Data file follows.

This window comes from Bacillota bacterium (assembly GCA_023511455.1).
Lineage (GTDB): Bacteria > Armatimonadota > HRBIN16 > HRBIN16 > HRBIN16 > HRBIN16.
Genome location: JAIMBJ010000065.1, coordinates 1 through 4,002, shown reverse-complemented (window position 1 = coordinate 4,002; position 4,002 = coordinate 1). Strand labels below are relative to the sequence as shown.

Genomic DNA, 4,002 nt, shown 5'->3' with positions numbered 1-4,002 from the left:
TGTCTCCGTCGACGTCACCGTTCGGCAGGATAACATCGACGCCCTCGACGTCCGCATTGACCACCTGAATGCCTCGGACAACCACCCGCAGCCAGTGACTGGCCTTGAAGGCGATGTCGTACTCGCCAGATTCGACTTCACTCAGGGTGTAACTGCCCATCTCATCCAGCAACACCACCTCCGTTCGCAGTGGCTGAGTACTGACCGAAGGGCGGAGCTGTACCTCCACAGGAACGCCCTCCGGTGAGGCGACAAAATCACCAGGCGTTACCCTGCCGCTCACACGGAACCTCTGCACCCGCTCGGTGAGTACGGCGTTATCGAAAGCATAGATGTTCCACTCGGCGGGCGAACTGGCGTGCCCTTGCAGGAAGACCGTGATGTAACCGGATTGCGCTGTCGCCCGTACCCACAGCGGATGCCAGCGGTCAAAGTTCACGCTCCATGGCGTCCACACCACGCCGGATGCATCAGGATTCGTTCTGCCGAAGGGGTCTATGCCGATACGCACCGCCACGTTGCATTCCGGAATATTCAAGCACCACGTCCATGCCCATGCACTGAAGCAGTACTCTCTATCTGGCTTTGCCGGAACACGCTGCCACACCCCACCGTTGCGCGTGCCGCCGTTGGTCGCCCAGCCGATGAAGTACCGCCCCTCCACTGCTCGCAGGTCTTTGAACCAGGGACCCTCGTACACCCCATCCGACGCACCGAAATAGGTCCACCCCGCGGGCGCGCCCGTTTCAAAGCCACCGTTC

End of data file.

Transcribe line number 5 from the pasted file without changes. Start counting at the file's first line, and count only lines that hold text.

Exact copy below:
TGTCTCCGTCGACGTCACCGTTCGGCAGGATAACATCGACGCCCTCGACGTCCGCATTGACCACCTGAATGCCTCGGACAACCACCCGCAGCCAGTGACTGGCCTTGAAGGCGATGTCGTACTCGCCAGATTCGACTTCACTCAGGGTGTAACTGCCCATCTCATCCAGCAACACCACCTCCGTTCGCAGTGGCTGAGTACTGACCGAAGGGCGGAGCTGTACCTCCACAGGAACGCCCTCCGGTGAGGCGACAAAATCACCAGGCGTTACCCTGCCGCTCACACGGAACCTCTGCACCCGCTCGGTGAGTACGGCGTTATCGAAAGCATAGATGTTCCACTCGGCGGGCGAACTGGCGTGCCCTTGCAGGAAGACCGTGATGTAACCGGATTGCGCTGTCGCCCGTACCCACAGCGGATGCCAGCGGTCAAAGTTCACGCTCCATGGCGTCCACACCACGCCGGATGCATCAGGATTCGTTCTGCCGAAGGGGTCTATGCCGATACGCACCGCCACGTTGCATTCCGGAATATTCAAGCACCACGTCCATGCCCATGCACTGAAGCAGTACTCTCTATCTGGCTTTGCCGGAACACGCTGCCACACCCCACCGTTGCGCGTGCCGCCGTTGGTCGCCCAGCCGATGAAGTACCGCCCCTCCACTGCTCGCAGGTCTTTGAACCAGGGACCCTCGTACACCCCATCCGACGCACCGAAATAGGTCCACCCCGCGGGCGCGCCCGTTTCAAAGCCACCGTTC